167 Airborne Radar Measurements of Vertical Air Motion in the Comma Head of Winter Cyclones

Monday, 16 September 2013
Breckenridge Ballroom (Peak 14-17, 1st Floor) / Event Tent (Outside) (Beaver Run Resort and Conference Center)
Andrew A. Rosenow, Univ. of Illinois, Urbana, IL; and R. M. Rauber, G. M. McFarquhar, B. F. Jewett, D. Leon, and D. M. Plummer

Understanding processes in the comma head of winter cyclones is important due to the high impact weather within the comma head. Improved knowledge will allow better interpretation of observations and improved simulation of cold season extratropical cyclones. Data from the 2009-2010 Profiling of Winter Storms (PLOWS) project are utilized here to determine how the radar observations of mesoscale structures relate to the comma head as a whole.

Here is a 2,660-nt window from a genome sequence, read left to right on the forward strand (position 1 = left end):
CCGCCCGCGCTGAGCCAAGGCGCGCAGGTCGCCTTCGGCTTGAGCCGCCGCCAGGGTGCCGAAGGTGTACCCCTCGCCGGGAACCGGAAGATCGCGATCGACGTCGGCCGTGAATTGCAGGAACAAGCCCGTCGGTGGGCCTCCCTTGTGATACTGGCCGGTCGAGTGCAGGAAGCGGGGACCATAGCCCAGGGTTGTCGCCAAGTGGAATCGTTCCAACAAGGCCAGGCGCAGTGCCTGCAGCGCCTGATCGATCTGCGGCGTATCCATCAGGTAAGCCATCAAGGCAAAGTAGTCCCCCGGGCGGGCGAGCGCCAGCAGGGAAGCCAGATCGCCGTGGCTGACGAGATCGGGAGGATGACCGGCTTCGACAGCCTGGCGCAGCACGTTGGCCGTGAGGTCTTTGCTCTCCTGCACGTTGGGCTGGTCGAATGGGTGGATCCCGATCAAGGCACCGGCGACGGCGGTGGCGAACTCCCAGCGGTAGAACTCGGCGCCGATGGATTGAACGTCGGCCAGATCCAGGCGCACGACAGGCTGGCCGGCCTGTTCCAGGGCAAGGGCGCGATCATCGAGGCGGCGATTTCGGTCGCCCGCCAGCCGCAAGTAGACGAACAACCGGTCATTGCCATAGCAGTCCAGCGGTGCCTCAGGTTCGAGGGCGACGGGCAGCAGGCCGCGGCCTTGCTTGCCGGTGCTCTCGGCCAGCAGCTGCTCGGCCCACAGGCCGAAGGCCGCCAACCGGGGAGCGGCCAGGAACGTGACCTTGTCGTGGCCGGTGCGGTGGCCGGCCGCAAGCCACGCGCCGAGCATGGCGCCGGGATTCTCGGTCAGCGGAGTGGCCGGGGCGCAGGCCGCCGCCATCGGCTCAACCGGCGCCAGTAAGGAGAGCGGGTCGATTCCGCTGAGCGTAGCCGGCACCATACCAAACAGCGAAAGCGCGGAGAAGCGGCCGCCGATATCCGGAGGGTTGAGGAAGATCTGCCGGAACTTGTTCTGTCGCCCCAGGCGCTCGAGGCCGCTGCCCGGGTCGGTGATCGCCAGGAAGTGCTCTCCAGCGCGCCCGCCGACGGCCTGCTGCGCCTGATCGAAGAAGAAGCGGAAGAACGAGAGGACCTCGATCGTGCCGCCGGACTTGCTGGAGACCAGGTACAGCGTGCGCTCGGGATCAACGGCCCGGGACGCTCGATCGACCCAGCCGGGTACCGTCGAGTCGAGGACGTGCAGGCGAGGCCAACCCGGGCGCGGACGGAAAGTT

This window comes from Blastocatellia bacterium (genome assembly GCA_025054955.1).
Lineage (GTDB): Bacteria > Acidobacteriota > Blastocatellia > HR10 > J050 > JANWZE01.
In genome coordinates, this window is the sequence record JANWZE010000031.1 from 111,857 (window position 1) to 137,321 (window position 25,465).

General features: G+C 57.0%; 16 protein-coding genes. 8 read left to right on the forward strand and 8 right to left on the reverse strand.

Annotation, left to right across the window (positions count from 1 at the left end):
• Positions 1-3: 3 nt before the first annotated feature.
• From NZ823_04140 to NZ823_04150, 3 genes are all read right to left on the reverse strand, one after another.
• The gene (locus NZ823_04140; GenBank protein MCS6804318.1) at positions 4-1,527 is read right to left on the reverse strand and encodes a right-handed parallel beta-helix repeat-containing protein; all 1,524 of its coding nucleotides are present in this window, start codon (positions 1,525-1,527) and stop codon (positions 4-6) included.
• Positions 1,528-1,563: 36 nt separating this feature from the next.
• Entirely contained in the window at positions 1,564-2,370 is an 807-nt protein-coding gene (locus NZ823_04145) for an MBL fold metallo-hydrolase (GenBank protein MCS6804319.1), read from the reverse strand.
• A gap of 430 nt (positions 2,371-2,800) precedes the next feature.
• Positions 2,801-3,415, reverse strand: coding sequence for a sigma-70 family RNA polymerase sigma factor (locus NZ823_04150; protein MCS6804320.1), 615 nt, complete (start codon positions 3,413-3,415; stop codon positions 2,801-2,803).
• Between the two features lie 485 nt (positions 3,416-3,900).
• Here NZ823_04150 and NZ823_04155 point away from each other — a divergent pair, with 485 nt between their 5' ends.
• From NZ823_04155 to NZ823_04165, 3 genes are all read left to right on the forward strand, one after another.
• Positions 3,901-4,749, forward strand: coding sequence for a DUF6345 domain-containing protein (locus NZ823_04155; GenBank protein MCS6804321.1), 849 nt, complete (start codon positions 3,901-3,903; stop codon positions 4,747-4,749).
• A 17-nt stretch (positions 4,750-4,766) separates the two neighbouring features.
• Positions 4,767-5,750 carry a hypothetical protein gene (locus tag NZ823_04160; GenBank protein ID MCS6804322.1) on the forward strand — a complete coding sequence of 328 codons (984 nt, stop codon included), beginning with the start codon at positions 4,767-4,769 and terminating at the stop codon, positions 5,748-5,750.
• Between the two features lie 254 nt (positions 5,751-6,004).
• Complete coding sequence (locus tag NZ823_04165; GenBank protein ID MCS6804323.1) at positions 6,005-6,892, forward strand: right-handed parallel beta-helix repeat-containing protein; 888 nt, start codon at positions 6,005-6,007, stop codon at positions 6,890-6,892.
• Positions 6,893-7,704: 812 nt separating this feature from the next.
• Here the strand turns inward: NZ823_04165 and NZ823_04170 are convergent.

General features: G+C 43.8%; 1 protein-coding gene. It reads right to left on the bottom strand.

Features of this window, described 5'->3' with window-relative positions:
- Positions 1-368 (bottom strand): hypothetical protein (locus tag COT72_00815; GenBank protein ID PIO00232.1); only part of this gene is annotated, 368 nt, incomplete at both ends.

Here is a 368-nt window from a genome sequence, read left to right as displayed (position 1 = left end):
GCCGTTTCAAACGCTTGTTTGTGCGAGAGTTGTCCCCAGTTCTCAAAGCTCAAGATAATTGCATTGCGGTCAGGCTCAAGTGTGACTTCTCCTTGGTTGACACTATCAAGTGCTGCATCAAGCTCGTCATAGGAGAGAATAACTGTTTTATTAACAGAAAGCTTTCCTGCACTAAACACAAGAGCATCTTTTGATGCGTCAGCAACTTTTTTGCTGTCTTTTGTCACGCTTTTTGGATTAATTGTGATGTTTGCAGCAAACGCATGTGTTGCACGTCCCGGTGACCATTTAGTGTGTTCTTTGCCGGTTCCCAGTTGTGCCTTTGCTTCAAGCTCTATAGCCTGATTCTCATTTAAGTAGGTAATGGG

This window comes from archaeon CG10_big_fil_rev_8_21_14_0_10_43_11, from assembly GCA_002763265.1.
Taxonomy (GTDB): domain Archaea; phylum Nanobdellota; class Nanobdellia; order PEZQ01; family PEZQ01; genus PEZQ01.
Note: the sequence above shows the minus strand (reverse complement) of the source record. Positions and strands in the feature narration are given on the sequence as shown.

This study utilizes data collected by the airborne University of Wyoming Cloud Radar (WCR) aboard the NCAR/NSF C-130 in the comma head of three cyclones observed during PLOWS. The high 30 m resolution of the WCR allows the detection of mesoscale circulations such as the several kilometer deep convective updrafts of up to 5 ms-1 within the upper level dry intrusion, as well as the smaller scale cloud top generating cells with horizontal sizes ranging from 0.5 to 1.5 km and vertical motions in excess of 1 m s-1. In this presentation, we use contoured frequency by altitude diagrams (CFADs) to show distributions of vertical radial velocity measured by the WCR and to relate the measured vertical radial velocities to vertical air motion. Data from the operational Rapid Update Cycle (RUC) model is used in conjunction with WCR data to show how reduced stability above the warm front leads to the growth of the deep convection within the dry intrusion, and to cloud top generating cells. We relate the transverse frontogenesis circulation to the WCR observed larger scale precipitation morphology. Finally, we show that much of the precipitation outside of the dry slot convection and the generating cells is falling near its terminal velocity, indicating a lack of significant broad-scale vertical motion within the stratiform regions.

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